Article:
(Alex Scarborough, ESPN & ABC News) Tonight, Alabama faces Clemson in the 2018 Allstate Sugar Bowl in New Orleans.
WAAY 31's Special Contributor Erin Dacy along with sports anchor MaryLee Adams will host our All Access Alabama: Tide and Tigers special. Watch it tonight at 6:30 live from the Sugar Bowl. It's brought to you by your North Alabama Honda dealers and Window World.
Alabama has something to prove tonight in the Big Easy. At the Sugar Bowl, it's not all sweet. A bitter defeat at the hands of Clemson will surely be on the minds of Crimson Tide players.
As a freshman, Alabama quarterback Jalen Hurts perfected the art of hiding his emotions. Last season, he led the Crimson Tide to 13 straight wins as a starter and was named SEC Offensive Player without exhibiting so much as a hint of joy.
So it made sense that Hurts absorbed his first defeat in the same manner he handled all the success that came before -- calmly and without wavering.
"You never want to be on this end of it, but today we are," Hurts said after Alabama lost to Clemson in the College Football Playoff National Championship in January. "My sophomore season starts tomorrow."
Hurts' comments stood in stark contrast to the reaction of his teammates to the Tide's first loss in 26 games. Linebacker Rashaan Evans told reporters it felt "like a death in the family." Cornerback Marlon Humphrey wore dark sunglasses to hide his eyes. He thought the game was won after Hurts' touchdown run put Alabama ahead by three points with a little more than two minutes remaining. Clemson scored the game-winning touchdown with one second left to win 35-31.
"It's crazy," Humphrey said, shaking his head.
Alabama coach Nick Saban told his players not to let one game define their season, but how could they, in that moment, not feel as if all was lost?
Hurts projected calm as he answered reporters' questions. If anything, he thought that Alabama might have scored too fast. "But," he said, "sometimes it rolls like that. You can only control what you can control."
He didn't get emotional. But make no mistake, he felt it. He listened as defensive end Jonathan Allen told Alabama players returning next season: "Remember this feeling. Use it as fuel."
Saban would later ask his team not to seek revenge. That felt too negative, too destructive. Instead, he hoped, "We won't waste a failure."
So Hurts put a reminder of the loss in his pocket. He set the lock screen on his iPhone to an image of Clemson hoisting the national
Later, when he got a new phone, he set a new image, though this time it was a picture of him after the loss walking off a field of confetti. His helmet rested atop his head as a public relations staff member guided him toward the locker room, a thousand-yard stare across his face.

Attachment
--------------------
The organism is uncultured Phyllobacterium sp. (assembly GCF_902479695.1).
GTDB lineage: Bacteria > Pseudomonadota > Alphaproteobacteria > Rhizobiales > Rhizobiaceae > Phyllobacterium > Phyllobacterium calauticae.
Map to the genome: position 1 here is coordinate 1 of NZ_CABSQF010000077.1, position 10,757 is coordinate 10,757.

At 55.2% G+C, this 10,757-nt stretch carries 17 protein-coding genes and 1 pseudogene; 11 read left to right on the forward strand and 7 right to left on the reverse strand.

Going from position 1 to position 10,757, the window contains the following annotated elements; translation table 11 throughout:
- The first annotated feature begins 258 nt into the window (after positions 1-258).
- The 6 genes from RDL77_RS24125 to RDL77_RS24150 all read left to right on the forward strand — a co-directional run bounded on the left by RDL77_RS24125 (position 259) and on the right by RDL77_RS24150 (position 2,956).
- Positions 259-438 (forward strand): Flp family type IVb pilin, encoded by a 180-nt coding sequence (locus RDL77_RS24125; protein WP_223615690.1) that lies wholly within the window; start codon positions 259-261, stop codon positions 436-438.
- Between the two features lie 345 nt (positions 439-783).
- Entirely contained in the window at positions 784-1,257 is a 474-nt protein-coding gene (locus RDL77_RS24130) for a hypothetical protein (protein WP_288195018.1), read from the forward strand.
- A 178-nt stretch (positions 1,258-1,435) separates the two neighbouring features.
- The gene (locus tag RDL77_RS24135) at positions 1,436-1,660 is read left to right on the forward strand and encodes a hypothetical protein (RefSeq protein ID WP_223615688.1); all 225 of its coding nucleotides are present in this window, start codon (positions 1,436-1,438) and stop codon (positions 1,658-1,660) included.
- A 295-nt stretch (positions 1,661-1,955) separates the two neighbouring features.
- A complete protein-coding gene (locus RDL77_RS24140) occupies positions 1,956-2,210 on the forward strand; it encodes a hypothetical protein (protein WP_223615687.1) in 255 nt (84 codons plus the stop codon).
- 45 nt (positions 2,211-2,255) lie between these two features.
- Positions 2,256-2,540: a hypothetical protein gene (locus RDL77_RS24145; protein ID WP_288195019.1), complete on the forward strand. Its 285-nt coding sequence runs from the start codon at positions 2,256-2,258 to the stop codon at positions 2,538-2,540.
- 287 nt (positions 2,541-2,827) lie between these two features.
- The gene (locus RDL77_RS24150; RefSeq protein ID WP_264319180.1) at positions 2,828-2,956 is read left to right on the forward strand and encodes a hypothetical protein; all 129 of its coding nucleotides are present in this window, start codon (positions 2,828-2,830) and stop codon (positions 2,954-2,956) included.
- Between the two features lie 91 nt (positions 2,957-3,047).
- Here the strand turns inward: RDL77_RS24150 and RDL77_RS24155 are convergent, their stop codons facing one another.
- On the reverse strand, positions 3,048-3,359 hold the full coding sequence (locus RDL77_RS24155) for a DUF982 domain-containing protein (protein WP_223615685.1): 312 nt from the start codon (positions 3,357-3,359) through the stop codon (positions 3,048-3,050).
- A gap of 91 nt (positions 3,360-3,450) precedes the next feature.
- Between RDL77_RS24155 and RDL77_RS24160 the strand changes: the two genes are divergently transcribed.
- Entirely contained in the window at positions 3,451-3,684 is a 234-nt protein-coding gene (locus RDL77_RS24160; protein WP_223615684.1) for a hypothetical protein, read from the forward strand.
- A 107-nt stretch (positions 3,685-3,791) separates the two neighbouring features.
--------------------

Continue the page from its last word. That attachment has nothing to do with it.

It wasn't about keeping a grudge, Hurts explained, but rather a reminder to stay humble and motivated.
"It's something that keeps it on the back of your [mind]. Like, 'Yeah, it's still there. Remember why you're doing this.'"
Alabama will get its rematch with Clemson in the College Football Playoff at the Allstate Sugar Bowl. The Crimson Tide had a constant opponent on their way to a fourth straight playoff appearance. Whether they were playing Ole Miss, Tennessee or Texas A&M, in the back of their minds, it was always Clemson.
The first month of Alabama's season felt like a cakewalk. It was almost cruel how lopsided the Tide's wins were, outscoring opponents by an average of 31 points per game. That is, until you understood why.
In the midst of cruising to a win over Ole Miss at home on Sept. 30, defensive back Minkah Fitzpatrick felt the need to say something. It didn't matter that Alabama was ahead 35-3 at halftime. He could sense that his teammates were letting up. He reminded them of the loss to Clemson in the title game, how they didn't finish what they started and how it cost them everything. No lead was safe.
"Don't let them breathe," Fitzpatrick told them. "Don't let them have any moments to relax. Don't take any plays off."
The Tide beat the Rebels 66-3 without allowing a single third-down conversion (0-for-13). Fitzpatrick finished with a team-high eight tackles, including a sack.
"It's all about us finishing and dominating the whole game from the first quarter all the way to the last," Fitzpatrick said after the game.
It became the theme of the Tide's season.
On the road against Texas A&M a week later, cornerback Levi Wallace started having flashbacks as the Aggies cut into Alabama's lead. It didn't matter that the Tide still led by eight points or that Texas A&M would need an onside kick, followed by a Hail Mary, followed by a two-point conversion just to tie the game. It didn't matter that Alabama would go on to win to improve to 6-0.
In that moment, Wallace felt a familiar sense of despair.
"That struck a nerve with us because we didn't finish against Clemson," Wallace said. "We always want to finish, that's what we preach."
Evans felt the specter of Clemson against Tennessee. Even as the Tide led the Vols 38-7, a defensive stand inside their 5-yard line felt like deja vu. It felt like the end of the national championship, he said: Alabama ahead 31-28, Clemson on the 2-yard line with seconds remaining.